Using Global Product Images in WooCommerce Multisite

In this tutorial we’re going to talk about how to make WooCommerce display images from the main store (and we decide which store is going to be the main). The next question that you may have is how did that happen that you have the same products across different stores of your multisite network. And the reasons can be pretty much different, for example:

  • Probably you’re using WooCommerce Multisite as a multilingual solution, so basically you have the same stores with the same products but in different languages.
  • Or maybe you’re using my multisite crossposting plugin to publish your products to the other stores of your network.

And the whole idea of this tutorial is to prevent the product images from being duplicated to every sub-store uploads folders like /uploads/sites/2, /uploads/sites/3 and so on.

How to Create File Uploader on Checkout Page

In this tutorial I will show you step by step how to add a file uploader field to WooCommerce checkout page without any plugins.

2 Ways to Add SVG Support

Usually when I publish something on my blog I never use SVG images in my posts and in theory you would never need them too in your site content.

But the thing is that we’re not always using WordPress publishing tools (The Block Editor, Elementor etc) for content editing, sometimes we create landing pages with them. My decision to create a tutorial like this came to me when some of my customers who use my Simple WordPress Crossposting plugin tried to upload SVG images in Elementor and then to crosspost such articles to another site (which obviously didn’t have SVG support) using REST API.

When you try to upload an SVG icon to a WordPress website, you’re going to have an error like this in Media Upload:

how to add SVG uploads support in WordPress

Or if you try to upload it via REST API, then it will return 500 Server Error with the following response body:

Image Sizes

In this tutorial we are going to talk about image sizes in WordPress. Well, but what image sizes are exactly?

All right, if you open your WordPress /wp-content/uploads directory, you might find something like this there:

default image sizes in WordPress
All of these – are default WordPress image sizes.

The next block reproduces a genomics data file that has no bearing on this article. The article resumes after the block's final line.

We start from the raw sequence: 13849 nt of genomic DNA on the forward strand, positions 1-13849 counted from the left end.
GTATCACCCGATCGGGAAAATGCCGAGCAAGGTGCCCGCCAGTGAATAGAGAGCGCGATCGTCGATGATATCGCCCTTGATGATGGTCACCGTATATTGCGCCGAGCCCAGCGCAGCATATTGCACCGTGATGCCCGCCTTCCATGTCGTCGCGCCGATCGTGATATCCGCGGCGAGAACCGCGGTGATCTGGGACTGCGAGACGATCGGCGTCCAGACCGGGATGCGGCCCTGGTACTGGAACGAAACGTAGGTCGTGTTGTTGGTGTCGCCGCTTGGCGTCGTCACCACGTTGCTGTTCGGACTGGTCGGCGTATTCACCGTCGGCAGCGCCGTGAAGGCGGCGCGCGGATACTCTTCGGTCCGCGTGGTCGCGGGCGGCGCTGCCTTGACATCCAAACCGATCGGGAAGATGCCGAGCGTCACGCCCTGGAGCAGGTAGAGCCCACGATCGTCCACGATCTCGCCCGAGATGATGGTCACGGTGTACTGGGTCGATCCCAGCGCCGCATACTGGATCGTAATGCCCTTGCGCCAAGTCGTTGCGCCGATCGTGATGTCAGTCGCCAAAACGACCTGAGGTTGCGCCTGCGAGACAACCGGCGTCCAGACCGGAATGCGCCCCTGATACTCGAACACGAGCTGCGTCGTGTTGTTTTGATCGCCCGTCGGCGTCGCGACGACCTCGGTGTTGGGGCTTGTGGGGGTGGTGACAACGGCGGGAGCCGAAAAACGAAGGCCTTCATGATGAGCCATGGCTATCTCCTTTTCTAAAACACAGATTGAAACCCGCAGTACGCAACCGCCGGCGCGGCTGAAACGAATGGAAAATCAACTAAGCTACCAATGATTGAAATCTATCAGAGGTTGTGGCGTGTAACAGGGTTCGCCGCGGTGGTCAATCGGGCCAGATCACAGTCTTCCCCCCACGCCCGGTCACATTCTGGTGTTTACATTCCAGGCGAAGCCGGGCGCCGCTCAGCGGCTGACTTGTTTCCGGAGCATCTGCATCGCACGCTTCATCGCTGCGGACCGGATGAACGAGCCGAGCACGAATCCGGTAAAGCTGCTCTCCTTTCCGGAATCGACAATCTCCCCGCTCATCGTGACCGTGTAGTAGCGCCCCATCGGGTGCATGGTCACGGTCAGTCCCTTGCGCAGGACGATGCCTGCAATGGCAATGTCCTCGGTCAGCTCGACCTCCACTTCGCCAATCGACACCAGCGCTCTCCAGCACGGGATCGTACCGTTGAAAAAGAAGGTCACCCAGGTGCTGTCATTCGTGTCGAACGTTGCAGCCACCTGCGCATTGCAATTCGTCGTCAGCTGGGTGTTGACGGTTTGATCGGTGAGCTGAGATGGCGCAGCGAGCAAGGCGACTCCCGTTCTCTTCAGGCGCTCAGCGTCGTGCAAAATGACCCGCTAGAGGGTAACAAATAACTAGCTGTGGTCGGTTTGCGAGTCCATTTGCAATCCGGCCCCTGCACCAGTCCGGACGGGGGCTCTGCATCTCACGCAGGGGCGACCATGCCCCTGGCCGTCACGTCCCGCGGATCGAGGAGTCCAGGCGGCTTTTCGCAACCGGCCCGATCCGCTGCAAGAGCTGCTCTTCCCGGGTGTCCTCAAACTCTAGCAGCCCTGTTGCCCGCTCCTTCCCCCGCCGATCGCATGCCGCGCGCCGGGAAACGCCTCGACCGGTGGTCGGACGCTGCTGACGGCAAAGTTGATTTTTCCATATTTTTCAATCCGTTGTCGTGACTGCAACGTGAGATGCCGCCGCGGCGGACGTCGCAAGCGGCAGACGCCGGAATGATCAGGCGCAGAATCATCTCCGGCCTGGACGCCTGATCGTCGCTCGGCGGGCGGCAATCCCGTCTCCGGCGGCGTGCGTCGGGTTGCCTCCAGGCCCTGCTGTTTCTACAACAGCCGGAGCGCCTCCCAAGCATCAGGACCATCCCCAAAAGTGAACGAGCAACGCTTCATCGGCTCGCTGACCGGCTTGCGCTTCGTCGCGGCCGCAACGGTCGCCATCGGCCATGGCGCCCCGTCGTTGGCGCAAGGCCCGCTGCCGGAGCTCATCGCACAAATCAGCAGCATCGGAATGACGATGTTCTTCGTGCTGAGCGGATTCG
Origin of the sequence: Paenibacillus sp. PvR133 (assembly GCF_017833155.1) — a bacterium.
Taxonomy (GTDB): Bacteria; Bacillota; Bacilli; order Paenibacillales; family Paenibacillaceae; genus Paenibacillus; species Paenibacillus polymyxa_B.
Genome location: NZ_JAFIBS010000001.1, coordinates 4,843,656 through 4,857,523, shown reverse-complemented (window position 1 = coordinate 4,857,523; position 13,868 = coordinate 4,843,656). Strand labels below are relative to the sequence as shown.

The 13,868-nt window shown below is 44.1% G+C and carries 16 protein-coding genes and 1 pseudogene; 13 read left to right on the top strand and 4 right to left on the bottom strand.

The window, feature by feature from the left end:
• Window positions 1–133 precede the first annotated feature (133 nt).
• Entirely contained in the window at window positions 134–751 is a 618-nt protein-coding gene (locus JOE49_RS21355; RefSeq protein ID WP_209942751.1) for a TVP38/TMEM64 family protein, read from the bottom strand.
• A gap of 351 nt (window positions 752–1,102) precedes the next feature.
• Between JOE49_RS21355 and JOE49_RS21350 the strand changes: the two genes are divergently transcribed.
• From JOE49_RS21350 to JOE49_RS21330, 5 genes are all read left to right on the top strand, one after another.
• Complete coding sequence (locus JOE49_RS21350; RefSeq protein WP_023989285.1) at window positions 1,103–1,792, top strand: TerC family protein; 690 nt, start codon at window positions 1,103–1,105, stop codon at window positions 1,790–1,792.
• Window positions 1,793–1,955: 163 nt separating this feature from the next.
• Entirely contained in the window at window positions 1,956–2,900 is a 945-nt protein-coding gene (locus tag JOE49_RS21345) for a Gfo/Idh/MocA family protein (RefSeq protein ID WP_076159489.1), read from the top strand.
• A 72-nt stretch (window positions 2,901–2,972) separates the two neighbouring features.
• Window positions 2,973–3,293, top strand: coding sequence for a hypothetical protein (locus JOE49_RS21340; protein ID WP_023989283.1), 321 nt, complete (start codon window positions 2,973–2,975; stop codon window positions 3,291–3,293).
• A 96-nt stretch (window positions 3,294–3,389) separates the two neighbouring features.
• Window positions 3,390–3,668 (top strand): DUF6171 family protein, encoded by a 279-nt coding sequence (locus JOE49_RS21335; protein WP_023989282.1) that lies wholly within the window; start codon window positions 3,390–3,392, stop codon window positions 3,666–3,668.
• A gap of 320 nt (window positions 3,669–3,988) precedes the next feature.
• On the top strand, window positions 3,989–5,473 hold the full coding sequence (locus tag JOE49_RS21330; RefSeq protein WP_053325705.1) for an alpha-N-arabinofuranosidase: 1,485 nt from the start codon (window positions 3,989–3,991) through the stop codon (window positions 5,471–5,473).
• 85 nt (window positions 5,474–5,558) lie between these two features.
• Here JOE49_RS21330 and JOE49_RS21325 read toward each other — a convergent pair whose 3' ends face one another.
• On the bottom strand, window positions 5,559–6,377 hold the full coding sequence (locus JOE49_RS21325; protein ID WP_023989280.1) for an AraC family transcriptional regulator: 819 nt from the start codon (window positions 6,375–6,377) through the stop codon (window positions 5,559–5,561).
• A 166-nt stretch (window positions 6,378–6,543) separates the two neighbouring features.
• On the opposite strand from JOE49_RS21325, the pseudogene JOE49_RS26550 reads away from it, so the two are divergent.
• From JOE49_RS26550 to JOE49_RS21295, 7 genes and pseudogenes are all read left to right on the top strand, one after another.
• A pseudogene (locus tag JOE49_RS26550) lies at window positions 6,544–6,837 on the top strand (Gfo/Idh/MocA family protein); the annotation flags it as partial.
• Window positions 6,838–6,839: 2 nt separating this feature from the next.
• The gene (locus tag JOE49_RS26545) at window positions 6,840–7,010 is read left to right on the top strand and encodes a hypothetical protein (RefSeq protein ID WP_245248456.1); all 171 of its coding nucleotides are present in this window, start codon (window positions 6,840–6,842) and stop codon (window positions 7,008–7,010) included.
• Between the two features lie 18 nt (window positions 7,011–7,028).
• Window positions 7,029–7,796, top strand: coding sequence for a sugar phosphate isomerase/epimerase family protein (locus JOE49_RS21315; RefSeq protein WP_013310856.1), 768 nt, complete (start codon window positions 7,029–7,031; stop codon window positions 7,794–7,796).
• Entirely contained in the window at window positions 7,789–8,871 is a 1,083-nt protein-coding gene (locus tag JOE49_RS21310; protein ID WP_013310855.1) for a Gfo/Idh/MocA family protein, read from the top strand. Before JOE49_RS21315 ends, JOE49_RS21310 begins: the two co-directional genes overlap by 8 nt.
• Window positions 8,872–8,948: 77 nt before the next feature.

As you can see, an image you’ve uploaded once was duplicated multiple times with different image sizes. And in this case I am just using default WordPress theme with no plugins installed.

Users who don’t know what is the thing – image sizes in WordPress could be terrified by what they see in uploads directory.

The key idea is that when you upload an original image (especially unoptimized, up to 10MB) it would stupid to use this exact file everywhere on the website. Maybe you have a list of recent posts displayed somewhere with 100×100px thumbnails and what about srcset and sizes attributes of course?

A great example is the list of products in WooCommerce in admin area:

Product list in WooCommerce admin
Image sizes here are barely 50×50px, what do you think will happen with page load time if we try to display originals instead?

Needless to say that using image resizing software is also not a great idea because it will create huge performance issues on your server.

That’s why WordPress creates so many image copies and in this tutorial we are going to learn to manage them.

How to Create Image Slider without Plugin (almost)

In this tutorial I am going to show you how you can easily create your own WordPress image carousels or sliders without overloading your website with tons of plugins.

A quick disclaimer though – in case you’re using Block Editor (Gutenberg), then probably a better idea would be to create a block for that purpose or to install Simple Carousel Block created by me.

But in this tutorial we are going to use just custom fields (or options) and an external carousel JavaScript library.

How to Create a Shared Media Library in Multisite Network

Every once in a while I am receiving questions about my Simple Multisite Crossposting plugin whether it works with shared media library plugins or not (yes – it works). And when I decided to test it I figured it out that there are multiple shared media library plugins out there and every one of them works a little bit differently.

The key idea of most of these plugins is to store all the media on one “main” blog and not necessarily it should be the blog with ID = 1. Then some of them use switch_to_blog() function every time you’re working with attachments on subsites, the other ones even create attachments in database linked to original files on all subsites (I assume it could lead to issues by the way).

Most of all I like a switch_to_blog() approach because it seems unharmful, you can even stop using network media library any time, just deactivate the plugin and continue to use your websites as usual.

How to Use Image Uploader in WordPress Admin Area

In this tutorial I am going to dive deep in WordPress media uploader functionality. By the way it is possible to implement not for only images but for any supported file types.

This is how it looks in WordPress admin area:

Image uploader field in WordPress option pages
Below in this tutorial I will also describe how to create a settings page like this.